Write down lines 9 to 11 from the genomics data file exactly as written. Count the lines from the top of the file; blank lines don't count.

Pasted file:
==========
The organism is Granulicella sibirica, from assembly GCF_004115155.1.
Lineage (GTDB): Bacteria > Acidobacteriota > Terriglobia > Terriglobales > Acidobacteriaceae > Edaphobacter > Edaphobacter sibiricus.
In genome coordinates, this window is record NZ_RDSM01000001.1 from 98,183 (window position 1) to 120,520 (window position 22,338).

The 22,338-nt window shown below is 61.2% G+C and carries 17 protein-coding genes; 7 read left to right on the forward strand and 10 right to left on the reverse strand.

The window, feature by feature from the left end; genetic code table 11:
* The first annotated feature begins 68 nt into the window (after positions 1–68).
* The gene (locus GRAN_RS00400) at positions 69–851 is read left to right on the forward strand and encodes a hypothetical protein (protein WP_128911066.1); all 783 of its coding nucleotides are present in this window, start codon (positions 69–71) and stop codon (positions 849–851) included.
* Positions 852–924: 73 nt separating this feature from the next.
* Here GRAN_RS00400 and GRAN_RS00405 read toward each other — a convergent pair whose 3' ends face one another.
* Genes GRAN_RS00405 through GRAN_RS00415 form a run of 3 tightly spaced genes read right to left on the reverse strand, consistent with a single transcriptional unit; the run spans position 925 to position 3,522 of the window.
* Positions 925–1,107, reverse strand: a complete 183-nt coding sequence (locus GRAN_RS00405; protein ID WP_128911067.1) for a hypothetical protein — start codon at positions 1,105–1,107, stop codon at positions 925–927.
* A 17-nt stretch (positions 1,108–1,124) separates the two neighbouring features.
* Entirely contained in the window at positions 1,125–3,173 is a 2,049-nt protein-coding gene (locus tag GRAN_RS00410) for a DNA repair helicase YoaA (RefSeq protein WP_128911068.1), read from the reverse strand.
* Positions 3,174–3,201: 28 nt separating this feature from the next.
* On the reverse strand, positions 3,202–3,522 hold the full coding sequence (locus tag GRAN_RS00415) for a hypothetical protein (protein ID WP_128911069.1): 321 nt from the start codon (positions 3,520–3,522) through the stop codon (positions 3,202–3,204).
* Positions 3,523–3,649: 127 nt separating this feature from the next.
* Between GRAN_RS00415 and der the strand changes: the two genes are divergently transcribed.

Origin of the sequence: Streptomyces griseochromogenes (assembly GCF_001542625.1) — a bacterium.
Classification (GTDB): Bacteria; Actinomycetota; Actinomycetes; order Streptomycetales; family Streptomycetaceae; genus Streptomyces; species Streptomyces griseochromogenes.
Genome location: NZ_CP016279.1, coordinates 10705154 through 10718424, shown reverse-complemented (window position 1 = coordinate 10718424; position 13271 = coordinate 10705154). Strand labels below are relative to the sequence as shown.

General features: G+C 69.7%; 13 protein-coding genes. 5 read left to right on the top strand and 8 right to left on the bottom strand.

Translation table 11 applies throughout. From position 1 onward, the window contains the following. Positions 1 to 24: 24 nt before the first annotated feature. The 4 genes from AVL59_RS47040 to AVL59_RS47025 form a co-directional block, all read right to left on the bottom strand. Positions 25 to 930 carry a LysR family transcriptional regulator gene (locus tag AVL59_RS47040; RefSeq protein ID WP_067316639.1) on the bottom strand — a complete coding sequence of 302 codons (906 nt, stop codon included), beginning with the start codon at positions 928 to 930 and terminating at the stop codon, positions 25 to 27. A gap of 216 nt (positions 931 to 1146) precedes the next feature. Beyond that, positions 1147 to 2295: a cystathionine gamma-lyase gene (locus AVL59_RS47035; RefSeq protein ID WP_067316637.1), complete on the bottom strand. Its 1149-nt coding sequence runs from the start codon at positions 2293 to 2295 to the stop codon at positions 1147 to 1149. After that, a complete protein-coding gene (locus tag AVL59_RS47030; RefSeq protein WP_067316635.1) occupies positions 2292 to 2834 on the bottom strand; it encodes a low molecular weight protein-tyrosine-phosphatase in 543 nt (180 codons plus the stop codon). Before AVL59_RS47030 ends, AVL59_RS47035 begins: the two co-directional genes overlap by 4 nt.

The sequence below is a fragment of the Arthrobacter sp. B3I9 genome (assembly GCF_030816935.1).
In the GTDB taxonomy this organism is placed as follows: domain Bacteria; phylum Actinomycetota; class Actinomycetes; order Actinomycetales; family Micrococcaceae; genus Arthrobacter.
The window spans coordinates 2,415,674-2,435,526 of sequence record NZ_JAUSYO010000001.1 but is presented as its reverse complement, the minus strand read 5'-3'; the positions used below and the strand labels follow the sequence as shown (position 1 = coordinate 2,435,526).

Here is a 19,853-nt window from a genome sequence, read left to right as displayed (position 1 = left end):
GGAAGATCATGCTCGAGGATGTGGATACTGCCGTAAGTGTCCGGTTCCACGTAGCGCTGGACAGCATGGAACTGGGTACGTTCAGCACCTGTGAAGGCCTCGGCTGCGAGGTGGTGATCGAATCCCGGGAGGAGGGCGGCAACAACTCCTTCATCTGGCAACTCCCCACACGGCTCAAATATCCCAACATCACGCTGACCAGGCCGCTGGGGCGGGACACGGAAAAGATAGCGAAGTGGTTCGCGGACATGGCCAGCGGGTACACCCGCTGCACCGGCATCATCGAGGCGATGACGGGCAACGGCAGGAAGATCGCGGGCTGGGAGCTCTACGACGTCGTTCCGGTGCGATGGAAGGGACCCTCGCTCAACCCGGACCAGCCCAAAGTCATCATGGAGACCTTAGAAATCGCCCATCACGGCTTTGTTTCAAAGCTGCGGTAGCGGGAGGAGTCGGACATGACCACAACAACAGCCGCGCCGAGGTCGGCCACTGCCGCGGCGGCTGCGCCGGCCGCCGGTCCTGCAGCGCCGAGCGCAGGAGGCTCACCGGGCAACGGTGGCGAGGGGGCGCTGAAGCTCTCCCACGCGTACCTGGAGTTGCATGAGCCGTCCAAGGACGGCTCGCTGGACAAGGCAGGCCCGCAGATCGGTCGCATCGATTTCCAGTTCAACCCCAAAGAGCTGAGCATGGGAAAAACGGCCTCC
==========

* Here GRAN_RS00400 and GRAN_RS00405 read toward each other — a convergent pair whose 3' ends face one another.
* Genes GRAN_RS00405 through GRAN_RS00415 form a run of 3 tightly spaced genes read right to left on the reverse strand, consistent with a single transcriptional unit; the run spans position 925 to position 3,522 of the window.
* Positions 925–1,107, reverse strand: a complete 183-nt coding sequence (locus GRAN_RS00405; protein ID WP_128911067.1) for a hypothetical protein — start codon at positions 1,105–1,107, stop codon at positions 925–927.